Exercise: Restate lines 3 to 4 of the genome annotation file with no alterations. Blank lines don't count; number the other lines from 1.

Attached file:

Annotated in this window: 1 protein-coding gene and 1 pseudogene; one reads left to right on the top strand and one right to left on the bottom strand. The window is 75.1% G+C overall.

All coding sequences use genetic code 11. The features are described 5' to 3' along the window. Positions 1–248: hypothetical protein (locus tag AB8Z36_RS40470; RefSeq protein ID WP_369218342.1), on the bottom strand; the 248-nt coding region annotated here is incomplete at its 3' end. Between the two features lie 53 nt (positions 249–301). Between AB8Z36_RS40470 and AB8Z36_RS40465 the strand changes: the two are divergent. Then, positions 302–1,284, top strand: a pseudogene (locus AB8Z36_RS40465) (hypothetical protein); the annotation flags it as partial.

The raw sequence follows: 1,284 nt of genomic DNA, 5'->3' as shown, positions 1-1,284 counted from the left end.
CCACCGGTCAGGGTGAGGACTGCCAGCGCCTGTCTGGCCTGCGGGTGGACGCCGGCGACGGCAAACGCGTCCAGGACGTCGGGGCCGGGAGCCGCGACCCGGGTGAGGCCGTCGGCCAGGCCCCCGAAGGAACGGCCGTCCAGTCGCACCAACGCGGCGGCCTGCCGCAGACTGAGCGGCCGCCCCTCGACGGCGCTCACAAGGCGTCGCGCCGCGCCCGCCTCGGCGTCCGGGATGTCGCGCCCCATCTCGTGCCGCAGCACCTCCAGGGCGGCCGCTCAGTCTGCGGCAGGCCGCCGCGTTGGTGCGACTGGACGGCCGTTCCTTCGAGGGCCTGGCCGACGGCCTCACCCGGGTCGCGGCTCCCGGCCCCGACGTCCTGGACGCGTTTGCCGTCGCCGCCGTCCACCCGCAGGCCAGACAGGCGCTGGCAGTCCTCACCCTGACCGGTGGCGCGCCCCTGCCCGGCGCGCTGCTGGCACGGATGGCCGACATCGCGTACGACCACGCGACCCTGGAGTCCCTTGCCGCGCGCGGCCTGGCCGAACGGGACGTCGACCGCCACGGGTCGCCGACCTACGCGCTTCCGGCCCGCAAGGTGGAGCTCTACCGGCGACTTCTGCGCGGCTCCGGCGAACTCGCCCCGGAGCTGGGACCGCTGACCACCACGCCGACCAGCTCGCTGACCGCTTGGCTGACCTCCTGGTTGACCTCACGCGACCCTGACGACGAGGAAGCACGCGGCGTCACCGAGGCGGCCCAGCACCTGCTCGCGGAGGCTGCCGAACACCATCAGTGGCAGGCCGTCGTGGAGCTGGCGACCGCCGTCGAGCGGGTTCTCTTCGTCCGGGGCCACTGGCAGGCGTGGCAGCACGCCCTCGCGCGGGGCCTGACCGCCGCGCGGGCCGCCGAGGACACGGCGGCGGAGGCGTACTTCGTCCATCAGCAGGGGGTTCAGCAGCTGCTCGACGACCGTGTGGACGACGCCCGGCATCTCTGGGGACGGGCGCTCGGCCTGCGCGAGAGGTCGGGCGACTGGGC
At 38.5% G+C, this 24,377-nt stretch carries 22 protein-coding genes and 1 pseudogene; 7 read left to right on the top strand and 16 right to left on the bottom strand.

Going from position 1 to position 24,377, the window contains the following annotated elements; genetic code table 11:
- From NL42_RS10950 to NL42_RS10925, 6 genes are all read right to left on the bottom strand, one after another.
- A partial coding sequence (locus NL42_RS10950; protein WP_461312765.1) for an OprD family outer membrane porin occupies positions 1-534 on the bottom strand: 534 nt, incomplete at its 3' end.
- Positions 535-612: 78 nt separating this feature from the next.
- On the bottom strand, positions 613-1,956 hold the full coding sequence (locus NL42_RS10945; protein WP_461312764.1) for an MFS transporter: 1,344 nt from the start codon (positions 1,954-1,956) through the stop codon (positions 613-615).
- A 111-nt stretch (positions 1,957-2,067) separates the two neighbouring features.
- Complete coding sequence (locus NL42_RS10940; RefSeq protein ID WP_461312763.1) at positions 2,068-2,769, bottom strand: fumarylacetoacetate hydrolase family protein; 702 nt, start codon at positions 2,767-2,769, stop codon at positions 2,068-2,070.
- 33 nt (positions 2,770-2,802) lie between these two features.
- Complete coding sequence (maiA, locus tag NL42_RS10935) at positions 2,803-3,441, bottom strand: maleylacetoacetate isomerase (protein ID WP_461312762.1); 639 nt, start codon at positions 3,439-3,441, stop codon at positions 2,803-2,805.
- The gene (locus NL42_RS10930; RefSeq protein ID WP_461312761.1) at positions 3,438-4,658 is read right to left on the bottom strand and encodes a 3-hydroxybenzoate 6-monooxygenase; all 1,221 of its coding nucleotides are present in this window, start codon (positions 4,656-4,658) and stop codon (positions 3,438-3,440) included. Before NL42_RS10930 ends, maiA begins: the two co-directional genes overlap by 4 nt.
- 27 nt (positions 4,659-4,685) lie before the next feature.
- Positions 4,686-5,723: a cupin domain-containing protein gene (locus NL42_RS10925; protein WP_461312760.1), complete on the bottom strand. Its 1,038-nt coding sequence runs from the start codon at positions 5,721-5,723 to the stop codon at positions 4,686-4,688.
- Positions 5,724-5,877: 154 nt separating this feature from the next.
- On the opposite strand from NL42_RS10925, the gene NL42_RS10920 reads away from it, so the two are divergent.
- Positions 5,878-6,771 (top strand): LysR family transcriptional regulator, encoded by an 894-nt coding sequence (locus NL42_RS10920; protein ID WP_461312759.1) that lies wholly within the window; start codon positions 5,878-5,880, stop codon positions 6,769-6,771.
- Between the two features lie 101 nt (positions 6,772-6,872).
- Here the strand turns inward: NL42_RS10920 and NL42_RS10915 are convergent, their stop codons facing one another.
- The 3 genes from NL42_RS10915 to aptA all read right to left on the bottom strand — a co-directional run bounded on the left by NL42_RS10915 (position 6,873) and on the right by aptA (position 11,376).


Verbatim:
The raw sequence follows: 1,284 nt of genomic DNA, 5'->3' as shown, positions 1-1,284 counted from the left end.
CCACCGGTCAGGGTGAGGACTGCCAGCGCCTGTCTGGCCTGCGGGTGGACGCCGGCGACGGCAAACGCGTCCAGGACGTCGGGGCCGGGAGCCGCGACCCGGGTGAGGCCGTCGGCCAGGCCCCCGAAGGAACGGCCGTCCAGTCGCACCAACGCGGCGGCCTGCCGCAGACTGAGCGGCCGCCCCTCGACGGCGCTCACAAGGCGTCGCGCCGCGCCCGCCTCGGCGTCCGGGATGTCGCGCCCCATCTCGTGCCGCAGCACCTCCAGGGCGGCCGCTCAGTCTGCGGCAGGCCGCCGCGTTGGTGCGACTGGACGGCCGTTCCTTCGAGGGCCTGGCCGACGGCCTCACCCGGGTCGCGGCTCCCGGCCCCGACGTCCTGGACGCGTTTGCCGTCGCCGCCGTCCACCCGCAGGCCAGACAGGCGCTGGCAGTCCTCACCCTGACCGGTGGCGCGCCCCTGCCCGGCGCGCTGCTGGCACGGATGGCCGACATCGCGTACGACCACGCGACCCTGGAGTCCCTTGCCGCGCGCGGCCTGGCCGAACGGGACGTCGACCGCCACGGGTCGCCGACCTACGCGCTTCCGGCCCGCAAGGTGGAGCTCTACCGGCGACTTCTGCGCGGCTCCGGCGAACTCGCCCCGGAGCTGGGACCGCTGACCACCACGCCGACCAGCTCGCTGACCGCTTGGCTGACCTCCTGGTTGACCTCACGCGACCCTGACGACGAGGAAGCACGCGGCGTCACCGAGGCGGCCCAGCACCTGCTCGCGGAGGCTGCCGAACACCATCAGTGGCAGGCCGTCGTGGAGCTGGCGACCGCCGTCGAGCGGGTTCTCTTCGTCCGGGGCCACTGGCAGGCGTGGCAGCACGCCCTCGCGCGGGGCCTGACCGCCGCGCGGGCCGCCGAGGACACGGCGGCGGAGGCGTACTTCGTCCATCAGCAGGGGGTTCAGCAGCTGCTCGACGACCGTGTGGACGACGCCCGGCATCTCTGGGGACGGGCGCTCGGCCTGCGCGAGAGGTCGGGCGACTGGGC